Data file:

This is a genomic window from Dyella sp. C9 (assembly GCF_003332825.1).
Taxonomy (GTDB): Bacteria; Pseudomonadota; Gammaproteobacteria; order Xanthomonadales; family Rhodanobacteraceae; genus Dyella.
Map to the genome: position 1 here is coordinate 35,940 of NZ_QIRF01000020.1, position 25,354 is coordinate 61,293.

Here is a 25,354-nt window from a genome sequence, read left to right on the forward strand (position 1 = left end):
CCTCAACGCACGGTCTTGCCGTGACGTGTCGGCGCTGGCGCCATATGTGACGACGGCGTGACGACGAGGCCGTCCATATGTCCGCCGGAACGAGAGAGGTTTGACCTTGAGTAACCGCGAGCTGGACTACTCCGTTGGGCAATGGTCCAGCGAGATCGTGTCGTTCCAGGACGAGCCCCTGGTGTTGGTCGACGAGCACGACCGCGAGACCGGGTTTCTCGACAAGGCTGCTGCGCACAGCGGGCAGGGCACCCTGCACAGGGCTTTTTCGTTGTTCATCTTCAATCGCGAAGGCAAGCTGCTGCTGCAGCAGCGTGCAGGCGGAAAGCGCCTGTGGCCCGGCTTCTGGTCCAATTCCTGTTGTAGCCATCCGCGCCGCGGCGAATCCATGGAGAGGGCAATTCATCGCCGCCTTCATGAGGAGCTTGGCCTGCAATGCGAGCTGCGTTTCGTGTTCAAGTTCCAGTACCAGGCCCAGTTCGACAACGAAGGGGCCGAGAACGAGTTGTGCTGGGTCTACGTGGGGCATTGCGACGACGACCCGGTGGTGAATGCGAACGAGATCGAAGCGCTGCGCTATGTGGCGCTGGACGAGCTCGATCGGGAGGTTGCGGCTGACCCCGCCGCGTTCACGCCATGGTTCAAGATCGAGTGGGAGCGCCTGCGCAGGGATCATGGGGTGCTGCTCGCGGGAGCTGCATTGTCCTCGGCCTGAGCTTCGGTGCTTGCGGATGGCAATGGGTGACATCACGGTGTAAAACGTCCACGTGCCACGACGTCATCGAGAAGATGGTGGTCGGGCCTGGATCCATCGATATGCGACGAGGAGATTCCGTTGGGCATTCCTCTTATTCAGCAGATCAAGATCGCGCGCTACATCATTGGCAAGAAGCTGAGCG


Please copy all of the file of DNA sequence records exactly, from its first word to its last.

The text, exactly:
This is a genomic window from Dyella sp. C9 (assembly GCF_003332825.1).
Taxonomy (GTDB): Bacteria; Pseudomonadota; Gammaproteobacteria; order Xanthomonadales; family Rhodanobacteraceae; genus Dyella.
Map to the genome: position 1 here is coordinate 35,940 of NZ_QIRF01000020.1, position 25,354 is coordinate 61,293.

Here is a 25,354-nt window from a genome sequence, read left to right on the forward strand (position 1 = left end):
CCTCAACGCACGGTCTTGCCGTGACGTGTCGGCGCTGGCGCCATATGTGACGACGGCGTGACGACGAGGCCGTCCATATGTCCGCCGGAACGAGAGAGGTTTGACCTTGAGTAACCGCGAGCTGGACTACTCCGTTGGGCAATGGTCCAGCGAGATCGTGTCGTTCCAGGACGAGCCCCTGGTGTTGGTCGACGAGCACGACCGCGAGACCGGGTTTCTCGACAAGGCTGCTGCGCACAGCGGGCAGGGCACCCTGCACAGGGCTTTTTCGTTGTTCATCTTCAATCGCGAAGGCAAGCTGCTGCTGCAGCAGCGTGCAGGCGGAAAGCGCCTGTGGCCCGGCTTCTGGTCCAATTCCTGTTGTAGCCATCCGCGCCGCGGCGAATCCATGGAGAGGGCAATTCATCGCCGCCTTCATGAGGAGCTTGGCCTGCAATGCGAGCTGCGTTTCGTGTTCAAGTTCCAGTACCAGGCCCAGTTCGACAACGAAGGGGCCGAGAACGAGTTGTGCTGGGTCTACGTGGGGCATTGCGACGACGACCCGGTGGTGAATGCGAACGAGATCGAAGCGCTGCGCTATGTGGCGCTGGACGAGCTCGATCGGGAGGTTGCGGCTGACCCCGCCGCGTTCACGCCATGGTTCAAGATCGAGTGGGAGCGCCTGCGCAGGGATCATGGGGTGCTGCTCGCGGGAGCTGCATTGTCCTCGGCCTGAGCTTCGGTGCTTGCGGATGGCAATGGGTGACATCACGGTGTAAAACGTCCACGTGCCACGACGTCATCGAGAAGATGGTGGTCGGGCCTGGATCCATCGATATGCGACGAGGAGATTCCGTTGGGCATTCCTCTTATTCAGCAGATCAAGATCGCGCGCTACATCATTGGCAAGAAGCTGAGCG